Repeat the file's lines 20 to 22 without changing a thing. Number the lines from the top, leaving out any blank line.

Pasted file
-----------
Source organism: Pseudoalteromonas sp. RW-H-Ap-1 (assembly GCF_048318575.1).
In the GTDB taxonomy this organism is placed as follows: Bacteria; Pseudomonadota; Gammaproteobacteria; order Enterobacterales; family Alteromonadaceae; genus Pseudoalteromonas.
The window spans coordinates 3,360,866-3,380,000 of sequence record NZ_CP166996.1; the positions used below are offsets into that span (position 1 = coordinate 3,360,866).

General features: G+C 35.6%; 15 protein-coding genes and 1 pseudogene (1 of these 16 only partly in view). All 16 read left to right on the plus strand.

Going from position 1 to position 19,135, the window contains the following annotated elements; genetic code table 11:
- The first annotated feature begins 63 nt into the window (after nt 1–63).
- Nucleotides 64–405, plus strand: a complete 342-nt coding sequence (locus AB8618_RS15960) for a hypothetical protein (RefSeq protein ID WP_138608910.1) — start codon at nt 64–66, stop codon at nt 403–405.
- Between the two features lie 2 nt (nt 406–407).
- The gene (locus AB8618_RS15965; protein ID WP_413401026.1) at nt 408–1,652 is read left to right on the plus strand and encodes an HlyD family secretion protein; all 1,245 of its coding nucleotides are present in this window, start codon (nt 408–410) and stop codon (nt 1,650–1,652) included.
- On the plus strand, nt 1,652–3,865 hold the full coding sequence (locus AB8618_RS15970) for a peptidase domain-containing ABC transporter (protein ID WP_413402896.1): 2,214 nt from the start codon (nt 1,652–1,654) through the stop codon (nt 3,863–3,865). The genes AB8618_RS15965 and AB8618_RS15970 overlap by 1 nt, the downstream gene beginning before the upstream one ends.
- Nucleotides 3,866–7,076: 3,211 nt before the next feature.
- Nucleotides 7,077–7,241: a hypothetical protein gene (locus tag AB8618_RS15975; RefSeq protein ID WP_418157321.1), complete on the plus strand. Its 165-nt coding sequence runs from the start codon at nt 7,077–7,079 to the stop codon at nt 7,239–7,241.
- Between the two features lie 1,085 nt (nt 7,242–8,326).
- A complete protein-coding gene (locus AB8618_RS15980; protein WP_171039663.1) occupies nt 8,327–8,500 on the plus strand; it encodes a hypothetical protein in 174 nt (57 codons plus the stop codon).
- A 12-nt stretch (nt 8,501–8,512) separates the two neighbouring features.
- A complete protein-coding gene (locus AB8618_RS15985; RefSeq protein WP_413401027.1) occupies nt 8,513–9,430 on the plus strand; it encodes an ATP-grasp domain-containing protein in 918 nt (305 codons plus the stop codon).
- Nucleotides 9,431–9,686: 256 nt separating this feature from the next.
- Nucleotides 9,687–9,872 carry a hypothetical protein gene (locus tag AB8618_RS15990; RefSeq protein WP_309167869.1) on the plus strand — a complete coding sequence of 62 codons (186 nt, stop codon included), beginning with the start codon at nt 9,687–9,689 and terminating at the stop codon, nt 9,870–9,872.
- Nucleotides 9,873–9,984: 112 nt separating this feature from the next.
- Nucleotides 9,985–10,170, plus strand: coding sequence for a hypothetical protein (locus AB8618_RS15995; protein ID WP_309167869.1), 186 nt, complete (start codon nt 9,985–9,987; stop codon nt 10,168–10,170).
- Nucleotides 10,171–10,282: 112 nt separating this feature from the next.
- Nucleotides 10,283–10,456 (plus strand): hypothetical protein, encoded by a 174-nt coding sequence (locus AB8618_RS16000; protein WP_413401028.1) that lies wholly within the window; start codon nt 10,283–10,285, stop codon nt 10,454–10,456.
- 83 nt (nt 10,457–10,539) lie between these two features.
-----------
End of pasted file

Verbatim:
- Nucleotides 9,985–10,170, plus strand: coding sequence for a hypothetical protein (locus AB8618_RS15995; protein ID WP_309167869.1), 186 nt, complete (start codon nt 9,985–9,987; stop codon nt 10,168–10,170).
- Nucleotides 10,171–10,282: 112 nt separating this feature from the next.
- Nucleotides 10,283–10,456 (plus strand): hypothetical protein, encoded by a 174-nt coding sequence (locus AB8618_RS16000; protein WP_413401028.1) that lies wholly within the window; start codon nt 10,283–10,285, stop codon nt 10,454–10,456.